Microsoft reorganizes teams to speed up Windows 10 development
Microsoft adjusted the development cycle of the company's Windows 10 operating system to the development cycle of Microsoft Azure; the change explains the longer development period of Windows 10 2004, the next feature update version of the operating system.
Azure updates are released in the second and fourth quarter of each year, and the decision was made to adapt Windows updates, which were historically released in the first and third quarter, to the development cycle.
The company made other changes in recent time. It dropped the Skip Ahead ring entirely and made the Fast Ring the cutting edge development channel. Features get introduced into the Fast Ring earlier than before now and they are no longer linked to a particular version of the Windows 10 operating system. One interesting effect of the change is that it is now possible to push features into release versions of Windows 10 after they have been tested in the Insider Rings.
Microsoft appears to have separated development teams as well in order for changes to be pushed more quickly to Windows 10 devices. A recent observation by Twitter user Walking Cat suggests that Microsoft may have split the development team into a CoreOS team and a Shell Experience team.
The CoreOS team follows the Azure development cycle while the Shell Experience team may push out changes to Windows independently of feature update releases. The change makes a lot of sense considering that it gives Microsoft more flexibility when it comes to the introduction of new features. Instead of having to wait for the next feature update release, Microsoft could push out new features at any time it wants to any version of Windows 10 it wants under the new structure.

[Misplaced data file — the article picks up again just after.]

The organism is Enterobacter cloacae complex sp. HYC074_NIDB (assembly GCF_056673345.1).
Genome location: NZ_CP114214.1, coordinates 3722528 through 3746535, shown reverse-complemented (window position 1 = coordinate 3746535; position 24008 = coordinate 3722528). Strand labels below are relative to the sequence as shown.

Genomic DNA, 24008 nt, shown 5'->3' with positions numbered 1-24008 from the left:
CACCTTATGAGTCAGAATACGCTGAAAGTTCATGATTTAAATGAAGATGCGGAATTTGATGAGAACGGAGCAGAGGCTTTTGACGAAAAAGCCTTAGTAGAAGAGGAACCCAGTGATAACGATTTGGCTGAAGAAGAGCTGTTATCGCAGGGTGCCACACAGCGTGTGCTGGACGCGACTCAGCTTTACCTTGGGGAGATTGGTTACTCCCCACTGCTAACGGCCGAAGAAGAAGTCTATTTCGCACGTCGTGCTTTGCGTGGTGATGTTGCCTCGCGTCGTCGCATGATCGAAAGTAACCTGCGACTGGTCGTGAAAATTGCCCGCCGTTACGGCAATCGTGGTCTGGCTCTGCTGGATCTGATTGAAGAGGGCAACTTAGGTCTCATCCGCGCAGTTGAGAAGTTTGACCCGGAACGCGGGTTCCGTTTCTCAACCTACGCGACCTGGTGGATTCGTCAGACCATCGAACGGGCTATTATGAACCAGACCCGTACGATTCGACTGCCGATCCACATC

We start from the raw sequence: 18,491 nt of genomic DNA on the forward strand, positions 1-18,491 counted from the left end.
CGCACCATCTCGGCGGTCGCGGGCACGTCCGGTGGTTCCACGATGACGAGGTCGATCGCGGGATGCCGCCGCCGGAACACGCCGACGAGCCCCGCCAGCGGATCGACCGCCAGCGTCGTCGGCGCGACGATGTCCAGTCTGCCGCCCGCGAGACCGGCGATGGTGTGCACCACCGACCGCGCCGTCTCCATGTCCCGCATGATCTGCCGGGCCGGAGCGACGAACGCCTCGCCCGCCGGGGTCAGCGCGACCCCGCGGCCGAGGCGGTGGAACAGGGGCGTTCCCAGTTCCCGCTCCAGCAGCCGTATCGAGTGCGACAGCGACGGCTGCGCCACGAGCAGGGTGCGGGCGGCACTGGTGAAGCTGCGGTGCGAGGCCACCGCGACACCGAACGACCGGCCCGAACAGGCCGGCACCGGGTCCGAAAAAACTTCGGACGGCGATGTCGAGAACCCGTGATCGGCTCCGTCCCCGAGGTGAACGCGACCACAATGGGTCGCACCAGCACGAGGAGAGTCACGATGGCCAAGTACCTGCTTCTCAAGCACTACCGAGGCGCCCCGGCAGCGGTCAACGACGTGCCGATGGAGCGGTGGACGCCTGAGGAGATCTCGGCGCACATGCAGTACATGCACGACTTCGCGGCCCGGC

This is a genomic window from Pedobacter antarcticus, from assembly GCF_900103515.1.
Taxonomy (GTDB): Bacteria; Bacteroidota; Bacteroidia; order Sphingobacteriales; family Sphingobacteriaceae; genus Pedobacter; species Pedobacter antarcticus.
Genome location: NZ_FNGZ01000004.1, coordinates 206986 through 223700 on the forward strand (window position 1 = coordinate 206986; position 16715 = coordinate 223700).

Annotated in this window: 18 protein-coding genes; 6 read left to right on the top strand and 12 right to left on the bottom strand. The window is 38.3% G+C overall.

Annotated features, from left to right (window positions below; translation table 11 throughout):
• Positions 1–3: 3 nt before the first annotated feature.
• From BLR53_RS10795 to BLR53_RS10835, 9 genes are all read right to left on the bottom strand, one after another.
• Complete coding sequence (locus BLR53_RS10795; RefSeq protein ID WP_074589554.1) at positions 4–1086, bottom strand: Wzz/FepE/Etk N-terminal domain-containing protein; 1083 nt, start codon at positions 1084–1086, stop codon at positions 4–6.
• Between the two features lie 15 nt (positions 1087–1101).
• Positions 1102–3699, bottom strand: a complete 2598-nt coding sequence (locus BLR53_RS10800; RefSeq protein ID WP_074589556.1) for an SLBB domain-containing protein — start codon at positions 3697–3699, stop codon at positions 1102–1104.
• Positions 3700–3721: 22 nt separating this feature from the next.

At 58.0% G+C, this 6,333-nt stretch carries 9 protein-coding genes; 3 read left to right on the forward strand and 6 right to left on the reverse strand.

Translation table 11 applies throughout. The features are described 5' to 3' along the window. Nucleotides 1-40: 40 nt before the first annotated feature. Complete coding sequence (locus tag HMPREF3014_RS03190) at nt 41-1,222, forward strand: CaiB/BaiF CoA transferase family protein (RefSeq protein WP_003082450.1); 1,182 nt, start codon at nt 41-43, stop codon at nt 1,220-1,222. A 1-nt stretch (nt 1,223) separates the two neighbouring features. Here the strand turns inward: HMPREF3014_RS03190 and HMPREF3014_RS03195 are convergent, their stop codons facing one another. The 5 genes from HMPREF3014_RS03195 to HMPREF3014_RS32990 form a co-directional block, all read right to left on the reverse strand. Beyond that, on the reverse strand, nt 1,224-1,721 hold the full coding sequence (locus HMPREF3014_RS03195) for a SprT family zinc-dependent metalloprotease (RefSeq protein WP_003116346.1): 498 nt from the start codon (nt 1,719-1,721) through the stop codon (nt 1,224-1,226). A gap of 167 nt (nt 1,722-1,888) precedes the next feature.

Another indicator for that is the release of the new Windows Feature Experience Pack. The version is now highlighted in the latest Insider builds under About in the Settings. While the app does nothing obvious at this point, it may be used in the future by Microsoft to push new features and updates to the system independently of regular updates.
Microsoft used the year to reorganize Windows 10 development. It is now in a position to test and release features and feature updates independently of releases of new feature update versions of Windows 10. (via Deskmodder)Advertisement